By Barbara Falconer Newhall
But I’m OK with that. Five of the six finalists for the contest by the NY Times Ethicist column presented deeply thoughtful, caring essays addressing the question — How can it possibly be OK to eat meat these days when so many folks are choosing vegetarian diets and making a powerful moral case for their decision?
The Times lined up a tough panel to judge the contest, “a veritable murderer’s row of judges — some of the most influential thinkers to question or condemn the eating of meat: Peter Singer, Michael Pollan, Mark Bittman, Jonathan Safran Foer and Andrew Light.”
The panel’s final decision will be announced on May 6. Meanwhile, the public gets to go online and vote on the six finalists through April 24.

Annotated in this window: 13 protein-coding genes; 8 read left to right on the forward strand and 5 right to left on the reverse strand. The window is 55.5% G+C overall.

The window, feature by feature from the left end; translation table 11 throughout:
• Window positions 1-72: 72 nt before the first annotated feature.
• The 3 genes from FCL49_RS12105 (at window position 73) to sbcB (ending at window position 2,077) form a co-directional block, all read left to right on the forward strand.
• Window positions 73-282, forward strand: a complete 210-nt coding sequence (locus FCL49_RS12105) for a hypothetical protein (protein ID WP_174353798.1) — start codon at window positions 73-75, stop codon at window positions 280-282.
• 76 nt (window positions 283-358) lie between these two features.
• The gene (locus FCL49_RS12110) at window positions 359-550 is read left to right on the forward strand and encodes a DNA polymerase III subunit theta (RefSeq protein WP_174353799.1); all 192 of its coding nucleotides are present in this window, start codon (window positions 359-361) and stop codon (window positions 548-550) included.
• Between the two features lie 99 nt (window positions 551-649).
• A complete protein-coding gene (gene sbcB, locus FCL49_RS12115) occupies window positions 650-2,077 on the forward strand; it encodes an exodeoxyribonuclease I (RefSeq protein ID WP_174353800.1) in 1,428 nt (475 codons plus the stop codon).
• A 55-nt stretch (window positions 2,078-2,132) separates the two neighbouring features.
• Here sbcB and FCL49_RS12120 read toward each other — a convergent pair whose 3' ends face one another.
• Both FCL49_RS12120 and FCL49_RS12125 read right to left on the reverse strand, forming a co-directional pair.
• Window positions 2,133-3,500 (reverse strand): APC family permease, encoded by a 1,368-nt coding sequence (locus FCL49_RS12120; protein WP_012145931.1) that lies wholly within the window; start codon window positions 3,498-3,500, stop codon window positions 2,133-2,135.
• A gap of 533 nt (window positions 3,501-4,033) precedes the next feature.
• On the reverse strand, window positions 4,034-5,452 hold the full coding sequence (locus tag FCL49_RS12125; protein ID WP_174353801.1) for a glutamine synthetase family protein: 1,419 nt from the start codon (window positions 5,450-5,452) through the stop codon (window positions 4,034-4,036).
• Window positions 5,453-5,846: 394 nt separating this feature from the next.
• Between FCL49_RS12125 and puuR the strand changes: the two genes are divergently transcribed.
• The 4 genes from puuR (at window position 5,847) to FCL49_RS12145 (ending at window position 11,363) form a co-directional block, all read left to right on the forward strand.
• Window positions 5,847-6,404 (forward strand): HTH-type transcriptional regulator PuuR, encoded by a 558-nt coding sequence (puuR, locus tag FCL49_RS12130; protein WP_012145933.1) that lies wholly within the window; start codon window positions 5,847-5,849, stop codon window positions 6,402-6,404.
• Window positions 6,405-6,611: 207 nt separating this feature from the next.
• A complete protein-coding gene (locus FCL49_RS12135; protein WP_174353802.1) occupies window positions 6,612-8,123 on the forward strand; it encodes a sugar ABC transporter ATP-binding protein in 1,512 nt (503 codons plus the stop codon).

To my dismay the vegetarian author of “I’m About to Eat Meat for the First Time in 40 Years” is pulling in 41 percent of the online votes right now.
It’s a cop-out of an essay. The still-anonymous author says she/he is going to be eating meat – but only in vitro meat, “grown from real cow, chicken, pig and fish cells, all grown in culture without the mess and misery.”
To my mind, this essay doesn’t follow the rules of the contest, which asked for a defense of eating – real – meat. So if Mr/Ms I’m-About-to-Eat-Meat wins the contest, yes, I will be bitter.
My favorite essay, on the other hand, is the one entitled “Sometimes It’s More Ethical to Eat Meat Than Vegetables.” For one thing, I like that the author suggests we remember to be grateful to the living things that die so we can eat.
But if worse comes to worst, and Ms/Mr I’m-About-to-Eat-Meat wins the contest, I won’t take my pique out on the animal kingdom. Most likely, I’ll forget my troubles with my usual comfort foods – a bowl of vegetarian popcorn and a glass of vegan beer.
Tuesday: My losing essay.